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The Mother of All Viruses Paperback – September 20, 2012
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About the Author
John Kovacich was born in Oakland, California in 1957. He started writing at an early age, writing music, poetry, short stories, radio, film and stage scripts. He didn’t start writing novels until later in life, after he retired from playing music and found himself travelling away from home for extended periods. He currently lives in Denver, Colorado with his wife and their birds.
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Top customer reviews
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A fascinating look into the world of computer geeks and the possibilities of a true super computer.
This is a good book about computers and those who make them work for everyone else. Being a geek myself, I got really into the story, and although it might wander at times, it kept my attention all the way through. It really is one of those books where you are thinking, if not saying it out loud, “WOW”. It very much fit the technology of today, and leaves the reader thinking about the possibilities today.
I really got tangled up in this book. It grabbed by mind and my attention, and I was thoroughly surprised by the ending. A book that can keep me guessing is always great, and “The Mother Of All Viruses” does that, all the way to the end.
As a book about computers and the possibilities of what they are capable of, this book is a great read. John Kovacich has done a tremendous job of giving the reader an interesting look behind the scenes of technology.
Geeks and science fiction readers alike will enjoy this book. As a self-published book, the author has taken great care to insure formatting and editing were done right. I will be reading more from this author.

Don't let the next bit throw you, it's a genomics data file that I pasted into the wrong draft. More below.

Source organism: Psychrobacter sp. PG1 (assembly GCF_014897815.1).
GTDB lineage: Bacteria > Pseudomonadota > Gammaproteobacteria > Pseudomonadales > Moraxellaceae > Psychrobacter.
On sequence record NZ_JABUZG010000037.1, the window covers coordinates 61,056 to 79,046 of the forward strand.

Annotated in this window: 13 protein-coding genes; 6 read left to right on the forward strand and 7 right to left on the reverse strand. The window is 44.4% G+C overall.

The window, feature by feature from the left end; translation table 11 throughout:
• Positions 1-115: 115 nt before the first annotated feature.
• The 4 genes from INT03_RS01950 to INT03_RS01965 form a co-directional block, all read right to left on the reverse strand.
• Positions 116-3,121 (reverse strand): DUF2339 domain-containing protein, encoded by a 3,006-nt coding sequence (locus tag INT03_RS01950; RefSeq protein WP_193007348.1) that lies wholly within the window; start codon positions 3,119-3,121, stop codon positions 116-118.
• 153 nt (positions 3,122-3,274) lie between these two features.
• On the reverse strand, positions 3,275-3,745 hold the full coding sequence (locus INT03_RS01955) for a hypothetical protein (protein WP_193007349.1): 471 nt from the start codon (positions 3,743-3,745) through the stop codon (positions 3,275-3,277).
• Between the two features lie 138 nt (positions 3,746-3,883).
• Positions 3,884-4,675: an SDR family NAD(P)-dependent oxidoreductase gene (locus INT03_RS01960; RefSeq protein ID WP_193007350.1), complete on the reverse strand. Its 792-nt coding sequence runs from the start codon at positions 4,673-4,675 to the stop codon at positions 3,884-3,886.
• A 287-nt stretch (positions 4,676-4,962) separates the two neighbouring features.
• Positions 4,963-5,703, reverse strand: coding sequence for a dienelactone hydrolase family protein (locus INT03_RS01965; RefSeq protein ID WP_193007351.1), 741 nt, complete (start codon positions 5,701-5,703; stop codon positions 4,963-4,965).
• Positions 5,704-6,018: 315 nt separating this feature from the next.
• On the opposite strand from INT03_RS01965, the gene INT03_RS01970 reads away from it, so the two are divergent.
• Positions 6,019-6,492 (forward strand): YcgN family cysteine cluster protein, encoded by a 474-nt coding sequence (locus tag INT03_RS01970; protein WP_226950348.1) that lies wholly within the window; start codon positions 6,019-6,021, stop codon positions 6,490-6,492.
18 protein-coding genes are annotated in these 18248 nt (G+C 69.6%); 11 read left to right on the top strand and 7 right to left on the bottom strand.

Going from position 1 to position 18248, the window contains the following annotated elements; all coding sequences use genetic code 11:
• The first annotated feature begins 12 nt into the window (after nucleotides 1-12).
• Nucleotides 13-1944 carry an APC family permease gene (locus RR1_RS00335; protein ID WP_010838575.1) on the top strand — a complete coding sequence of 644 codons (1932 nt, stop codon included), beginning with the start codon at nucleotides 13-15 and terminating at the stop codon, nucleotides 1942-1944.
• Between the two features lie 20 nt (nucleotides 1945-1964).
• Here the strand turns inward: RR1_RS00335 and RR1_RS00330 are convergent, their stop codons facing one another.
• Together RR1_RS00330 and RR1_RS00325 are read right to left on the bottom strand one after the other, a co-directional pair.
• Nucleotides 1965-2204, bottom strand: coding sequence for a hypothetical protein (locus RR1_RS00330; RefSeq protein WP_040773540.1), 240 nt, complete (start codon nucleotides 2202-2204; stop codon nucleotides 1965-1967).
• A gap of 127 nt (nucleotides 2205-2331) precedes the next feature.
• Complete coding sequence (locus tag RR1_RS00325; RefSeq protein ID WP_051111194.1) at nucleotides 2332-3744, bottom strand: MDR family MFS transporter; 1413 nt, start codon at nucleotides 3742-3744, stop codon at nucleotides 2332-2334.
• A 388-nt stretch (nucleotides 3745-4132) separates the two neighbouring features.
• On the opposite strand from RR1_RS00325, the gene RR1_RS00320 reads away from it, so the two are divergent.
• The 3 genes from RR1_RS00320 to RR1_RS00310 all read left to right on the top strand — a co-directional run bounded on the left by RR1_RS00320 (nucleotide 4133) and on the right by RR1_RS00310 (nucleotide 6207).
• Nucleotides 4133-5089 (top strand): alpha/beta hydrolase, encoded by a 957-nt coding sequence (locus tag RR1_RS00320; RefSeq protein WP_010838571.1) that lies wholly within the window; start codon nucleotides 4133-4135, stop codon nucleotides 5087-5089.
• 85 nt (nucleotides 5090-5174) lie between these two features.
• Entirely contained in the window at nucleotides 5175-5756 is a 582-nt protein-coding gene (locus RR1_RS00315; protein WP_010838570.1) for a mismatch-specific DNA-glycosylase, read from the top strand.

The story is quite enthralling, and the author shows an interesting technique in the middle of the story by splitting it into several strands, and by jumping between them, it feels as though a lot is happening when in reality little is. This is good technique. While the structural technique is excellent, there are perhaps too many grammatical errors, particularly relating to apostrophes and possessive pronouns, and overall, I found too many parts of the plot did not really make sense. One simple example. If the Federal authorities thought that stolen government property was on a site, surely they would simply get a search warrant rather than send in burglars? Or even approach the known innocent professor and ask to see the computer? However, perhaps I am being a little harsh there; I thought that the dysfunctional aspects of communication between various US agencies was ridiculous, however having read about 9/11, maybe they are closer to the truth than I like. To summarize, I think if you like a book relating to computers and undesirable outcomes from computers, and if you do not think too hard about why people are doing what they are, this should be a good book for you.
There is a lot of computer talk in the book since it is all about computing speeds and the calculations they can do. The book is mainly about a university scientist that needs more computing power to prove her theory but she does not have the budget; things progress from that point in really interesting ways. The tech-talk might slow some people down, but most of it can be ignored and just glossed over as it is just for us computer nerds and doesn't really affect the plot. There are a few pacing issues and back-and-forths that aren't really necessary, and then there were parts that just breezed by way too quickly for what was happening, but the rest of the book makes up for it.
A very well written story that is a great read, for nerd and regular people alike. There is a little bit of a sci-fi aspect mixed in too which might be a hinderance to some, and was really the only unbelieveable aspect of the entire book. You can get almost half the book for preview on Amazon and Goodreads, so there is no financial reason to not give it a look.
This book, while very technical, was actually a pretty good story with lots of plot twists. I would shudder to think that it could actually happen. An entertaining story that kept me interested, just trying to figure out what exactly was going on.
Due to the technicality, I skipped quite a few of the paragraphs as I am not a computer geek and it was all greek to me. LOL!
I would recommend this book!!